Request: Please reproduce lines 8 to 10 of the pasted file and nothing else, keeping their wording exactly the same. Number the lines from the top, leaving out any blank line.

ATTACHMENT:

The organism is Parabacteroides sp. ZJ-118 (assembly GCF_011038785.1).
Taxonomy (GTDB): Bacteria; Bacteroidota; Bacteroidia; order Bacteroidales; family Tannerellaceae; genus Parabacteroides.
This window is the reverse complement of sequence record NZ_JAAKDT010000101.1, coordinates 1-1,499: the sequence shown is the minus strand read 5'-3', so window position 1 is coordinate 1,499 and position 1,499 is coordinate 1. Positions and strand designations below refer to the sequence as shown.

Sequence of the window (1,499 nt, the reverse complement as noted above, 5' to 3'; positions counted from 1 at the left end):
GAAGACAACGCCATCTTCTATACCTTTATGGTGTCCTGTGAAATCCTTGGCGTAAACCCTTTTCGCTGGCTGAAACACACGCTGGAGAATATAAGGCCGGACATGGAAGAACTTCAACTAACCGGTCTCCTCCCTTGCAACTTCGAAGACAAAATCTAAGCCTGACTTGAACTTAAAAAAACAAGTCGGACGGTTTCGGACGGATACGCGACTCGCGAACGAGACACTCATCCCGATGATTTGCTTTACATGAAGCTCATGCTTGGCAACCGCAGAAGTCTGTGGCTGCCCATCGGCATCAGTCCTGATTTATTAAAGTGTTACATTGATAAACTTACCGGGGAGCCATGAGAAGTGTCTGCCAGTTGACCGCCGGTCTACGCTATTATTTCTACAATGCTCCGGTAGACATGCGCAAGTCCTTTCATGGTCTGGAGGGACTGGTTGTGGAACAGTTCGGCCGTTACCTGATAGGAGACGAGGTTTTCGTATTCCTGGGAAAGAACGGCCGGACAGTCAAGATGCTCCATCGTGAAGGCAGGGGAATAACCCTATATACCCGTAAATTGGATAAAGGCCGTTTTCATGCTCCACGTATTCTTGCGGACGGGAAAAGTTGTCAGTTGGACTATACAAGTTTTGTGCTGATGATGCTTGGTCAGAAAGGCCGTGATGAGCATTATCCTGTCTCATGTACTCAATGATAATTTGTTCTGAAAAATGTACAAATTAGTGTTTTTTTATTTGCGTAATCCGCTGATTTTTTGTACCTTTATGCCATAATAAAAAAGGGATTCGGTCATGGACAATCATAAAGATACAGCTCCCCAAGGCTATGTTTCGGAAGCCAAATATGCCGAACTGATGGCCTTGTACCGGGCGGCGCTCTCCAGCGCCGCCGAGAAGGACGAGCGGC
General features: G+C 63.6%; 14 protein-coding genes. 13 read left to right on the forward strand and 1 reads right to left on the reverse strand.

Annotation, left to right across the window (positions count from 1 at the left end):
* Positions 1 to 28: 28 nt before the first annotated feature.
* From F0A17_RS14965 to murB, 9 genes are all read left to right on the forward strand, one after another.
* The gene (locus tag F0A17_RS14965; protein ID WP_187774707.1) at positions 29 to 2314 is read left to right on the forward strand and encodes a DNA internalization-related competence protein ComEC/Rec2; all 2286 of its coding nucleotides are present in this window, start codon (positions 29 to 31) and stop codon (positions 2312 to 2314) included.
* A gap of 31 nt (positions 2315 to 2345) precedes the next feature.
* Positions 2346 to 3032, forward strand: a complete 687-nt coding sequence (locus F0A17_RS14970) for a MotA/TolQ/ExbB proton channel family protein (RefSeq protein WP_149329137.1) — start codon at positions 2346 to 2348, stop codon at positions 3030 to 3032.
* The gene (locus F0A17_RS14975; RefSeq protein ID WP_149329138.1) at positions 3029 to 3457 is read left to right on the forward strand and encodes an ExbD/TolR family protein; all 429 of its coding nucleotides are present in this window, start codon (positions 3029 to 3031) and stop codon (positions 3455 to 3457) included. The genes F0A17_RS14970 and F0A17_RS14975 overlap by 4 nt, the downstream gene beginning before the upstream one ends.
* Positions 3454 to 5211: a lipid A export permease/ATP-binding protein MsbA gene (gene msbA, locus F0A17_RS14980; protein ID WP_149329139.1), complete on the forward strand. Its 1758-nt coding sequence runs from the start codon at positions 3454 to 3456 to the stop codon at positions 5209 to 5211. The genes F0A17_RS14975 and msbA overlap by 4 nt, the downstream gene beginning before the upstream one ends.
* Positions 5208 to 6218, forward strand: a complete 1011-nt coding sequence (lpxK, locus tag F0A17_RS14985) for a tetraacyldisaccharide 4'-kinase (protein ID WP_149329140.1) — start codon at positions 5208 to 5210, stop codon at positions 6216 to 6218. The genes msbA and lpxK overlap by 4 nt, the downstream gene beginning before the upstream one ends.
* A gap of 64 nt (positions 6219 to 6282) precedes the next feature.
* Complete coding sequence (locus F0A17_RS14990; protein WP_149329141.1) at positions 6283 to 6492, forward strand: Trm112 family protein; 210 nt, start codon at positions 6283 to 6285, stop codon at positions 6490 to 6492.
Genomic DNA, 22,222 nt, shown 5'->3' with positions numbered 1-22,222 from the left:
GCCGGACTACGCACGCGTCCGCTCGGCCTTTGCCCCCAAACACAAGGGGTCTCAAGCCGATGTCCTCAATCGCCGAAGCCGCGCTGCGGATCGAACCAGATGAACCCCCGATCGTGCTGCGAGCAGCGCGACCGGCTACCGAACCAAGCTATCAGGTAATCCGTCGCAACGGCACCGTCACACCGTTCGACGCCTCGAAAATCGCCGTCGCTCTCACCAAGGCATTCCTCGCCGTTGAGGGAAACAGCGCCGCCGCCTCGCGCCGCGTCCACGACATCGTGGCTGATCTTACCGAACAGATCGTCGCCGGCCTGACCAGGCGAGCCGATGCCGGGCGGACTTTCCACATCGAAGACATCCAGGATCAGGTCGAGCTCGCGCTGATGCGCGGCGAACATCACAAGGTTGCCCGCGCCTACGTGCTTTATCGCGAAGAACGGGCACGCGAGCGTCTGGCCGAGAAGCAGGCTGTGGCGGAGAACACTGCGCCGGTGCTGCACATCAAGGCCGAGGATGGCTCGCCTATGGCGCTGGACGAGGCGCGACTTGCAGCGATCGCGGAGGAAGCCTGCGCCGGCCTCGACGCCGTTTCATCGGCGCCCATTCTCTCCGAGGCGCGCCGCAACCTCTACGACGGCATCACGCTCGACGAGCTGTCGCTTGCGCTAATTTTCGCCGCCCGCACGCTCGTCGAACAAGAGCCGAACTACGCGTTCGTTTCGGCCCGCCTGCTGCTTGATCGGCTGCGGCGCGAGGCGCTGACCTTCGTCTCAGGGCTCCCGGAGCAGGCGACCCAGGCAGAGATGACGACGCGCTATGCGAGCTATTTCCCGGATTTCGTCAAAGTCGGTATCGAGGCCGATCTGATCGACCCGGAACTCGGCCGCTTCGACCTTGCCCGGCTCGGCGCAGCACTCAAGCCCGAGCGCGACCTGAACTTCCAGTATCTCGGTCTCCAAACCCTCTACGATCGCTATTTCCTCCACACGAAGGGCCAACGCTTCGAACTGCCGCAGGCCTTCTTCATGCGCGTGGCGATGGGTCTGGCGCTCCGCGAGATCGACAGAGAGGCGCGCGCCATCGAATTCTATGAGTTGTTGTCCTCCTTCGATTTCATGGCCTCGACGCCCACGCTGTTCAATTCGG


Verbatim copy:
* Positions 1 to 28: 28 nt before the first annotated feature.
* From F0A17_RS14965 to murB, 9 genes are all read left to right on the forward strand, one after another.
* The gene (locus tag F0A17_RS14965; protein ID WP_187774707.1) at positions 29 to 2314 is read left to right on the forward strand and encodes a DNA internalization-related competence protein ComEC/Rec2; all 2286 of its coding nucleotides are present in this window, start codon (positions 29 to 31) and stop codon (positions 2312 to 2314) included.